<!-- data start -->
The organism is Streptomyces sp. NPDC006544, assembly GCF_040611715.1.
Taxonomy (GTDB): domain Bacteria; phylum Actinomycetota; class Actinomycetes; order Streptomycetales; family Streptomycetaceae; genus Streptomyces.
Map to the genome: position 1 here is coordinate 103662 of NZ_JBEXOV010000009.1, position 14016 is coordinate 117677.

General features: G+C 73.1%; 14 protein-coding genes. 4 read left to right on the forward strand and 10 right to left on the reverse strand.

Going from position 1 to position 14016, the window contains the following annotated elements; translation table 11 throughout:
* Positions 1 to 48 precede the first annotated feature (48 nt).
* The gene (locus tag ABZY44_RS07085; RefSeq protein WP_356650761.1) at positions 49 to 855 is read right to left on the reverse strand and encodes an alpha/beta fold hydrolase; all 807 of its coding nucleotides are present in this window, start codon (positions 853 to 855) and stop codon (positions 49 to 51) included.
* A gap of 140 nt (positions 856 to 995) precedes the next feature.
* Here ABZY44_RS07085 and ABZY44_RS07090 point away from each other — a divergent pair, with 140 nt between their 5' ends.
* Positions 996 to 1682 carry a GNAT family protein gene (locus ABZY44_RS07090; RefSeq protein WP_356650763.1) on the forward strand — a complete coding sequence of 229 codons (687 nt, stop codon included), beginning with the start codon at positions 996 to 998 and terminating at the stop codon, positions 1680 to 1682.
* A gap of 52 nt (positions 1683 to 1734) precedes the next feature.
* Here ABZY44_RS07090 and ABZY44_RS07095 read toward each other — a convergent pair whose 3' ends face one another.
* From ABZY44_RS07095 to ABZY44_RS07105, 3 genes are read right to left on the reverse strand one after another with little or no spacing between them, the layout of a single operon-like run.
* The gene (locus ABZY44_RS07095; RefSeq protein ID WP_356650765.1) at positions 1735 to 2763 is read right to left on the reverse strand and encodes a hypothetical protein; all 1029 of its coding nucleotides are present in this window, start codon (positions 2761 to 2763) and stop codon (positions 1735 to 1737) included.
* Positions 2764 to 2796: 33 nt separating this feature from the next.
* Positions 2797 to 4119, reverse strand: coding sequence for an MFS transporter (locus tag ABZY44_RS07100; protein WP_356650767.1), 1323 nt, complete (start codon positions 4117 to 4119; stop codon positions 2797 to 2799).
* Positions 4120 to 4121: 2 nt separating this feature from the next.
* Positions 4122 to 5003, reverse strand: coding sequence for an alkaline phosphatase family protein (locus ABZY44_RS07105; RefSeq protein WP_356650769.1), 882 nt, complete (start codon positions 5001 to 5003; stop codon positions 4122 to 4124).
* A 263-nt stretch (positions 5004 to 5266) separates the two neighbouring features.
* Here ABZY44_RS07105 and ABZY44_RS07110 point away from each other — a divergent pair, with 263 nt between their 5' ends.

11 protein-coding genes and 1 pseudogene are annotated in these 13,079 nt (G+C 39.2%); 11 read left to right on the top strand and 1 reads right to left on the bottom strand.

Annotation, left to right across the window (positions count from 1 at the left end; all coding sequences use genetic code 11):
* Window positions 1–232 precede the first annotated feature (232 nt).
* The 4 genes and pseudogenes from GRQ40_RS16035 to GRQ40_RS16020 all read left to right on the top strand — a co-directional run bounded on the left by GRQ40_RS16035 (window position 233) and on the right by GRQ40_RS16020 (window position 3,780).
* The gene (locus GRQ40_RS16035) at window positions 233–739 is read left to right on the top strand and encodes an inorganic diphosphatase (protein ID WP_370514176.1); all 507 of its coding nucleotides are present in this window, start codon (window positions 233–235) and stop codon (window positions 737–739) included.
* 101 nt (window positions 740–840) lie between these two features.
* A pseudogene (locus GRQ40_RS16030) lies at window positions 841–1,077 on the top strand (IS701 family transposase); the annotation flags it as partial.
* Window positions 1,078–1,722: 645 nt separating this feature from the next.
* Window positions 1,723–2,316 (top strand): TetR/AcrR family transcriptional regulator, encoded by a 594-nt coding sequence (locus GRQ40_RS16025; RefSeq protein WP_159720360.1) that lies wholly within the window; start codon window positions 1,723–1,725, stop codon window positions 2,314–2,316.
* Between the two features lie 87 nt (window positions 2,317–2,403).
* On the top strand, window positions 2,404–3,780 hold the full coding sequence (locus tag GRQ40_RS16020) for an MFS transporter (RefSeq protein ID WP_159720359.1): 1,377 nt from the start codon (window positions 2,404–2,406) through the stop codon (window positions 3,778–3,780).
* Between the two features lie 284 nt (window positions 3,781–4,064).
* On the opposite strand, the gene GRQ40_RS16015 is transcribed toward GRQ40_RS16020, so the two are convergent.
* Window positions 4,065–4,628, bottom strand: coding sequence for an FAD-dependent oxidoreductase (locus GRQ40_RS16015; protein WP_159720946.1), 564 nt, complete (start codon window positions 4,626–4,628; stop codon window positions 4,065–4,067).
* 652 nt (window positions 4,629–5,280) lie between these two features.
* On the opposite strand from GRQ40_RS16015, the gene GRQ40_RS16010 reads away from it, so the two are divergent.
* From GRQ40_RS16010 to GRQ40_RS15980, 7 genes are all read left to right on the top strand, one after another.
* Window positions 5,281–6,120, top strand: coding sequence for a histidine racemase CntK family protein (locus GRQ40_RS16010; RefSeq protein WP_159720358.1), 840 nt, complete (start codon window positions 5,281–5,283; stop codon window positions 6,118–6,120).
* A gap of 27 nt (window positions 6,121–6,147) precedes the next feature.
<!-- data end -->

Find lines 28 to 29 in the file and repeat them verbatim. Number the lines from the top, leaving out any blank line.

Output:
* Window positions 1,078–1,722: 645 nt separating this feature from the next.
* Window positions 1,723–2,316 (top strand): TetR/AcrR family transcriptional regulator, encoded by a 594-nt coding sequence (locus GRQ40_RS16025; RefSeq protein WP_159720360.1) that lies wholly within the window; start codon window positions 1,723–1,725, stop codon window positions 2,314–2,316.